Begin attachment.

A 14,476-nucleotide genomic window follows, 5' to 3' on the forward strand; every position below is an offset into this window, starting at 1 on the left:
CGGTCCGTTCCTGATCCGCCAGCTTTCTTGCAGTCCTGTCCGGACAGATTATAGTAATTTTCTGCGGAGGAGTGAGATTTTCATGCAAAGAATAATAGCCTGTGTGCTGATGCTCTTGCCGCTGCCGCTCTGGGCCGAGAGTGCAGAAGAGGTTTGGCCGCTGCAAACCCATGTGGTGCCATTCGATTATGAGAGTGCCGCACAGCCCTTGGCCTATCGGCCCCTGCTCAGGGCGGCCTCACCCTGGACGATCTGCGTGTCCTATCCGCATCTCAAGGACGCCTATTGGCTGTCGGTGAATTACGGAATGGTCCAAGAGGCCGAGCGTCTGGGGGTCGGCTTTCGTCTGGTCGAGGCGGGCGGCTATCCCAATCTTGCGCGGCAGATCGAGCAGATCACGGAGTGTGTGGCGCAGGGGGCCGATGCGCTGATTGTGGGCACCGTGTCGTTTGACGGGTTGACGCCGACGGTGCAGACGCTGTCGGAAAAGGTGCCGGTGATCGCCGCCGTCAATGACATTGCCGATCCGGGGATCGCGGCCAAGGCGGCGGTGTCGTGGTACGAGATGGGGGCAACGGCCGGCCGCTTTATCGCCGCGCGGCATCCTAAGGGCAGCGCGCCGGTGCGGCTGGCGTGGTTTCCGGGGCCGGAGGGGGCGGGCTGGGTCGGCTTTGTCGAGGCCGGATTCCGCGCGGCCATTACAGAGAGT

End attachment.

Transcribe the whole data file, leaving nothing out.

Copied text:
A 14,476-nucleotide genomic window follows, 5' to 3' on the forward strand; every position below is an offset into this window, starting at 1 on the left:
CGGTCCGTTCCTGATCCGCCAGCTTTCTTGCAGTCCTGTCCGGACAGATTATAGTAATTTTCTGCGGAGGAGTGAGATTTTCATGCAAAGAATAATAGCCTGTGTGCTGATGCTCTTGCCGCTGCCGCTCTGGGCCGAGAGTGCAGAAGAGGTTTGGCCGCTGCAAACCCATGTGGTGCCATTCGATTATGAGAGTGCCGCACAGCCCTTGGCCTATCGGCCCCTGCTCAGGGCGGCCTCACCCTGGACGATCTGCGTGTCCTATCCGCATCTCAAGGACGCCTATTGGCTGTCGGTGAATTACGGAATGGTCCAAGAGGCCGAGCGTCTGGGGGTCGGCTTTCGTCTGGTCGAGGCGGGCGGCTATCCCAATCTTGCGCGGCAGATCGAGCAGATCACGGAGTGTGTGGCGCAGGGGGCCGATGCGCTGATTGTGGGCACCGTGTCGTTTGACGGGTTGACGCCGACGGTGCAGACGCTGTCGGAAAAGGTGCCGGTGATCGCCGCCGTCAATGACATTGCCGATCCGGGGATCGCGGCCAAGGCGGCGGTGTCGTGGTACGAGATGGGGGCAACGGCCGGCCGCTTTATCGCCGCGCGGCATCCTAAGGGCAGCGCGCCGGTGCGGCTGGCGTGGTTTCCGGGGCCGGAGGGGGCGGGCTGGGTCGGCTTTGTCGAGGCCGGATTCCGCGCGGCCATTACAGAGAGT